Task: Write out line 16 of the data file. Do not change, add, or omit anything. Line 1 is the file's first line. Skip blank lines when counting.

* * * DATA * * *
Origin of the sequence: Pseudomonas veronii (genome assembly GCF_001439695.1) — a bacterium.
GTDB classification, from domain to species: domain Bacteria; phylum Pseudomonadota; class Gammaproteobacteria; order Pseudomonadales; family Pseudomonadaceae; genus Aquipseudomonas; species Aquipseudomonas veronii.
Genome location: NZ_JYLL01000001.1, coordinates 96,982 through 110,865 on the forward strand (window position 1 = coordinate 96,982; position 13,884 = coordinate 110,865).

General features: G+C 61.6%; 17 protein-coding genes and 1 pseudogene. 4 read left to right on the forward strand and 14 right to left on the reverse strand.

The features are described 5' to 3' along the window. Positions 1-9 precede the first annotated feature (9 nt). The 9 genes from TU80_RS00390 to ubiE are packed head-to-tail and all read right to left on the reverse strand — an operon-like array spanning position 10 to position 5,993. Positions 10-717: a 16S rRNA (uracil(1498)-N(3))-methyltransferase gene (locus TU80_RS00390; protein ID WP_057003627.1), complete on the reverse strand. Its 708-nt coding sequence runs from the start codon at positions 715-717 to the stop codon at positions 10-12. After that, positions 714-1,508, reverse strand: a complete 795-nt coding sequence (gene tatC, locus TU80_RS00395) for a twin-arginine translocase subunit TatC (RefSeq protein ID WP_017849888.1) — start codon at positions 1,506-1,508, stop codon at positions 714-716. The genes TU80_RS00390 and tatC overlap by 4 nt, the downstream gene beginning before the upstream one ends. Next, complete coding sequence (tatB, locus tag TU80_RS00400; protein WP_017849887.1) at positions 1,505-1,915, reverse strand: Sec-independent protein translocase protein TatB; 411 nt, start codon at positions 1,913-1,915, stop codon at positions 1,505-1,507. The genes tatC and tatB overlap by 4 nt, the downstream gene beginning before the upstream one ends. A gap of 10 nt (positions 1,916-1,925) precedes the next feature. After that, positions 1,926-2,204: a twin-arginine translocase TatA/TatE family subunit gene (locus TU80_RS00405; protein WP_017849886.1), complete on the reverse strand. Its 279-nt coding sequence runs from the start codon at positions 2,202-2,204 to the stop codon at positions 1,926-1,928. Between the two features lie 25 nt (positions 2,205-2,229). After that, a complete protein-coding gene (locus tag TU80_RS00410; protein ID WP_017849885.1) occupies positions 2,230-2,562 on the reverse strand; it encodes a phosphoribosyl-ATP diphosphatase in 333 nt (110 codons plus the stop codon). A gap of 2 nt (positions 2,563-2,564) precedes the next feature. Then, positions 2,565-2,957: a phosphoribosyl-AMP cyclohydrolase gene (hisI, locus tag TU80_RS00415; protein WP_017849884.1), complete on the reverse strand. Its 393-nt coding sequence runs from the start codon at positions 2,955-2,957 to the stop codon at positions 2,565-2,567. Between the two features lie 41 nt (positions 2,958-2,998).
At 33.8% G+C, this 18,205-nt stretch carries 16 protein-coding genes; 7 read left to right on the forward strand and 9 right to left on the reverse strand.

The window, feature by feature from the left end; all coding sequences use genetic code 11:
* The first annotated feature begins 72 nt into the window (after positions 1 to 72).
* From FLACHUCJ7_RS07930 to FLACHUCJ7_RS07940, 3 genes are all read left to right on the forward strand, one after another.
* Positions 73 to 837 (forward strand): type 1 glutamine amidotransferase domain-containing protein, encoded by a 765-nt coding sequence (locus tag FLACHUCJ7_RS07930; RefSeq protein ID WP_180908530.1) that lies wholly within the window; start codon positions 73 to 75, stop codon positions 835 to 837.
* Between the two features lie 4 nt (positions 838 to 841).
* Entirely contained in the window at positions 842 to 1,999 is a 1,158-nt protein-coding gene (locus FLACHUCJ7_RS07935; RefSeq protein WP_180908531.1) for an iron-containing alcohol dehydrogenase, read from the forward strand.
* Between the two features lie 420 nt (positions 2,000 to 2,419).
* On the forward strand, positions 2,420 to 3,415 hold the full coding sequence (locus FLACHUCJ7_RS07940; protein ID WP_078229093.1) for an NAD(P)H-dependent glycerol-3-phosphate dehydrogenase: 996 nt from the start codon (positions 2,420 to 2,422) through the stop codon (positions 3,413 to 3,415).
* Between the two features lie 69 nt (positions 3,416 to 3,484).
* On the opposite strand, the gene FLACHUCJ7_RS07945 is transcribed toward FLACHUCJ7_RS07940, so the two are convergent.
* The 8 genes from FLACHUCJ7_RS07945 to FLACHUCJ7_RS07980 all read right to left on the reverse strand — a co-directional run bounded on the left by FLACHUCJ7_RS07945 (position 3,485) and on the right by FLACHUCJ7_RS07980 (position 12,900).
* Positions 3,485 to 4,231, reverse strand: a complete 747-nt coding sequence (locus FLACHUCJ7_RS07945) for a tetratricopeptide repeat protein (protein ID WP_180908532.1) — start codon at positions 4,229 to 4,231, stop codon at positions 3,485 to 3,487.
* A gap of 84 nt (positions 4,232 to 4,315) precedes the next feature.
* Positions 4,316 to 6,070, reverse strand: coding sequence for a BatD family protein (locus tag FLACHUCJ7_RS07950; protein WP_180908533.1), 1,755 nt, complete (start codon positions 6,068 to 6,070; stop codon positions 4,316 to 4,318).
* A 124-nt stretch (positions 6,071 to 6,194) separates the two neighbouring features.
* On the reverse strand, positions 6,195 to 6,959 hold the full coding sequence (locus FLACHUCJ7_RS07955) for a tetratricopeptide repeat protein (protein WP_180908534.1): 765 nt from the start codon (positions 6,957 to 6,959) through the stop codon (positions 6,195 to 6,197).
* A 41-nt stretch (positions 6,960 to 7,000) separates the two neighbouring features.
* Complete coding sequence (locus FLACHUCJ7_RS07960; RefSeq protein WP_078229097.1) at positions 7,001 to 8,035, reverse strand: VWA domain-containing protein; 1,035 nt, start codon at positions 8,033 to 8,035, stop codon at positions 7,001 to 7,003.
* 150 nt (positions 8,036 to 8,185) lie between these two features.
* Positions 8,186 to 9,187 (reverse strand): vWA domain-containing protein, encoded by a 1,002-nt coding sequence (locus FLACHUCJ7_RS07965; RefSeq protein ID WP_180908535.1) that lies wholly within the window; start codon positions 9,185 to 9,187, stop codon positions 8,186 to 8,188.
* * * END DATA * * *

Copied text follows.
* On the opposite strand, the gene FLACHUCJ7_RS07945 is transcribed toward FLACHUCJ7_RS07940, so the two are convergent.